This is Ben and Charlie’s own house, tucked away on an estuary in the far west coast of Scotland. Ben and Charlie found the tiny pair of buildings – a Victorian two-roomed cottage and a much early stone bothy – in derelict and unloved condition – in 2018, after a long search for something untouched and unspoiled. The Victorian cottage had intact match boarding to the interiors, and we took the decision to keep this completely intact – re-wiring the two rooms with simple galvanised surface mounted conduit in order not to damage the historic interior. The stone bothy was stripped back to rough stone walls. Both buildings have been furnished with a different atmosphere to suit their age and character. The bothy forms a simple, basic kitchen, and the cottage contains a tiny sitting room and bedroom. There is as yet no running water or heating, but in 2023 Ben and Charlie are building a third new bothy to the west of the two original houses to provide a little more creature comfort.
This is so beautiful I could cry. Ben Pentreath must feel privileged to be the proprietor of such a magical space.
What is the importance of plants in a person’s home living space? This is the story about a 95 square meter apartment with 4 fronts and full of light that as part of a renovation is dealing with this question. The love of the members of the house for growing house plants challenged us to find surprising design solutions all over the house. Examples of solutions can be seen in opening a balcony to the green boulevard at the expense of the living room space, planning furniture that is adapted to growing plants and thinking ahead about utilizing areas for growing plants even at height, and even in the bathroom. We wrapped the entrance hall with carpentry, which makes it possible to store all of the entryway’s stuff: glasses, a dog leash, bags…. We also incorporated a bench that allows you to sit down immediately when you enter the house and take off your shoes. This carpentry rotates inside and also becomes the kitchen’s storage cabinets.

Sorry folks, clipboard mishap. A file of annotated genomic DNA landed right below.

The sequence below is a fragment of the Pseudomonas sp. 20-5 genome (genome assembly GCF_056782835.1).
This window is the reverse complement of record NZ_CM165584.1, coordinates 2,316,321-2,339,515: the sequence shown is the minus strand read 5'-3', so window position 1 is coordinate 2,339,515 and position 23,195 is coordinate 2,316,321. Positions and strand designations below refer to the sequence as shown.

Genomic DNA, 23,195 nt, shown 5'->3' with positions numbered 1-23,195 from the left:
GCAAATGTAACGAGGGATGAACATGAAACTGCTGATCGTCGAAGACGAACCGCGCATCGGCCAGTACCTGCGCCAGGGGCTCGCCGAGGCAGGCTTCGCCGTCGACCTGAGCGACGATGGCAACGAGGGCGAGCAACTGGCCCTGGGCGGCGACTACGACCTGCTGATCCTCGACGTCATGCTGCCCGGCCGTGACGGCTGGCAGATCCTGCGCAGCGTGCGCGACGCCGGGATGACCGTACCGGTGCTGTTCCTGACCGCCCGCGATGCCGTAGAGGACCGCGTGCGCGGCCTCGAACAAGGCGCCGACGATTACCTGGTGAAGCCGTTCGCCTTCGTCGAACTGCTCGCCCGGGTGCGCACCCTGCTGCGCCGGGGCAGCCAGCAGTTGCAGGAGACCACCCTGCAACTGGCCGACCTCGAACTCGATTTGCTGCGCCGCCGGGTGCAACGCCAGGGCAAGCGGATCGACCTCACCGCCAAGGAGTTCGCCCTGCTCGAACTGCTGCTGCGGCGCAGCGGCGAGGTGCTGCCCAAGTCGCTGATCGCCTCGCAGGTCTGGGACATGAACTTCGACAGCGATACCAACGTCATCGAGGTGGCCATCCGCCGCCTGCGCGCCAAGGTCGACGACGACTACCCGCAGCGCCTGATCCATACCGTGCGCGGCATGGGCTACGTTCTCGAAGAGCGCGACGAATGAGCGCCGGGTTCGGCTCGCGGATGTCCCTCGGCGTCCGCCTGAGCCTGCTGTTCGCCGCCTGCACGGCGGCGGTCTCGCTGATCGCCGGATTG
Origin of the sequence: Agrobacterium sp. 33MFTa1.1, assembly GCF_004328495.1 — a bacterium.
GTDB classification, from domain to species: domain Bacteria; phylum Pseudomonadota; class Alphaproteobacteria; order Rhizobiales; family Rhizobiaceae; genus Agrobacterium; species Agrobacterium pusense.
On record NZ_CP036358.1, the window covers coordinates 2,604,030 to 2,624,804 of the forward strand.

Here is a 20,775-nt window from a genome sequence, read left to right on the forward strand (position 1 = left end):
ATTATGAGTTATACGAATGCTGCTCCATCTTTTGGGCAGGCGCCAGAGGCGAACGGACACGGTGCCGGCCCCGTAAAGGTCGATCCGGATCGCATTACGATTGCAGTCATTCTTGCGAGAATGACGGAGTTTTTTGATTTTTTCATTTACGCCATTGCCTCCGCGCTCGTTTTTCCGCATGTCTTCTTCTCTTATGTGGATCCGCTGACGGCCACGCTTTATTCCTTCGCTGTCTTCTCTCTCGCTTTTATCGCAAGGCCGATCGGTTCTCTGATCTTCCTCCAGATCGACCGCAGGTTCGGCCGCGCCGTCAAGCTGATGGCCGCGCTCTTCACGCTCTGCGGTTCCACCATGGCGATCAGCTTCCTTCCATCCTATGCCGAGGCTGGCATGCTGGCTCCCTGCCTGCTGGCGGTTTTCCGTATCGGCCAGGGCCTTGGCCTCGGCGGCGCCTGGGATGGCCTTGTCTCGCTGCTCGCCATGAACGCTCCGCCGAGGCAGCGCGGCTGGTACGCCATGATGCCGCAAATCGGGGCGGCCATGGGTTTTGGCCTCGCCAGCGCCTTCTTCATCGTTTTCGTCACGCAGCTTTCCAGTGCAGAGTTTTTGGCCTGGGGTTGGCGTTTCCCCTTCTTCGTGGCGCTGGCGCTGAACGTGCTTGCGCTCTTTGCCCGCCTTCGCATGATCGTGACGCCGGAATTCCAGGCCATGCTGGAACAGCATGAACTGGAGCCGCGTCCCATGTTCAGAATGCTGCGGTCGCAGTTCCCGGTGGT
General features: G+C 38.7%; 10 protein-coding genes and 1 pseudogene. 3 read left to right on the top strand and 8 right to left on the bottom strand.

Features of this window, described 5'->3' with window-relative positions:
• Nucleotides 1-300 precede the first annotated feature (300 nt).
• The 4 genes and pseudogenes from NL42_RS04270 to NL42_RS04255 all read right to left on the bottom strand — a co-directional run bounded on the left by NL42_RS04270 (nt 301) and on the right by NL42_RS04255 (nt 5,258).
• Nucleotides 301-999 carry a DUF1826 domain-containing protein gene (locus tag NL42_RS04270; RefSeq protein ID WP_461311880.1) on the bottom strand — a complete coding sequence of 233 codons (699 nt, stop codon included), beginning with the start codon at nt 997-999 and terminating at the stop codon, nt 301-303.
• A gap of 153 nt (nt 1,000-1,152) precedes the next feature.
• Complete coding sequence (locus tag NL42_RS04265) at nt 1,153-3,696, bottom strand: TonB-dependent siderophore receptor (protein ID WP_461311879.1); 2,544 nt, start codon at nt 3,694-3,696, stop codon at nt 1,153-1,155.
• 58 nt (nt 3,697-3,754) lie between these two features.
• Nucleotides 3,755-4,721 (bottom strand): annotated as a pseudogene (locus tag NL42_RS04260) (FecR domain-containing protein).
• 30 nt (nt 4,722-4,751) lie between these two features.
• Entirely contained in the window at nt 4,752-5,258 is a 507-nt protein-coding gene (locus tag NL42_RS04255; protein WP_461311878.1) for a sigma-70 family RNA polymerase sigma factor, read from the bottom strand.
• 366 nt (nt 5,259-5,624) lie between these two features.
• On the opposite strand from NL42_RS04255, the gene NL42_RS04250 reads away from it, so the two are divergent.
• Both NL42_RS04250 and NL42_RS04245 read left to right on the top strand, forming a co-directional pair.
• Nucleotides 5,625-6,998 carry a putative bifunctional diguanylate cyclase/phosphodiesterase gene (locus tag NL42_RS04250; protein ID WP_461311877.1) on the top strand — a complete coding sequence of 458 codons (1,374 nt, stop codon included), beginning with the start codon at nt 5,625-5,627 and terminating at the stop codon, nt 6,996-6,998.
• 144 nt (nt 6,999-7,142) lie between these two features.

I am envious of all of the light and storage in this apartment. As much as I adore old homes they typically lack in both of those areas. Plants sure do seem to thrive here, unlike in my home 🙂 Located in Tel Aviv and designed by Ma/Deux. Photography by Sivan Askayo.
A captivating single-level pavilion extension unites a two-story 1870s corner pub with a new double-story structure at the rear. Each room offers views of the adjacent courtyard garden, beautifully framed by the glazed pavilion. The slim north-facing courtyard is cleverly divided into zones, maximizing the feeling of space. From a paved seating area that transforms into stepping stones through ground cover, to a pond along the entry path, the design captivates. A semi-circular concrete bench under a leafy tree’s shade divides the space and offers seating. Plant selection adds texture, covering walls and ground, extending to the street with the owner’s decorative pots. South Yarra 2 by Kate Seddon Landscape Design.
Photography by Rob Blackburn and Kate Seddon.
At first glance it looks like hip loft living but in actual fact it’s an interior designer’s showroom. A place to welcome clients, support the creative community and an ever-changing showcase of design ideas. An artfully curated space with depth and individuality. Welcome to Aker Interiors Showroom.
Photography by Michael Clifford
This project was a total refurbishment of a rather neglected mansion flat on Chelsea Embankment for the new owners, a retired North American couple who wanted a comfortable base in London from which to explore Europe. We sought to make the flat feel as though nothing much had been done except a gentle refurb and some new furniture when in fact the apartment and all its its services and layout was completely overhauled to make a backdrop for the clients collection of ceramics and photography.
I love the old world vibe of this space. It’s elegantly casual and chic without being pretentious. Designed by Adam Bray. Photos: Oskar Proctor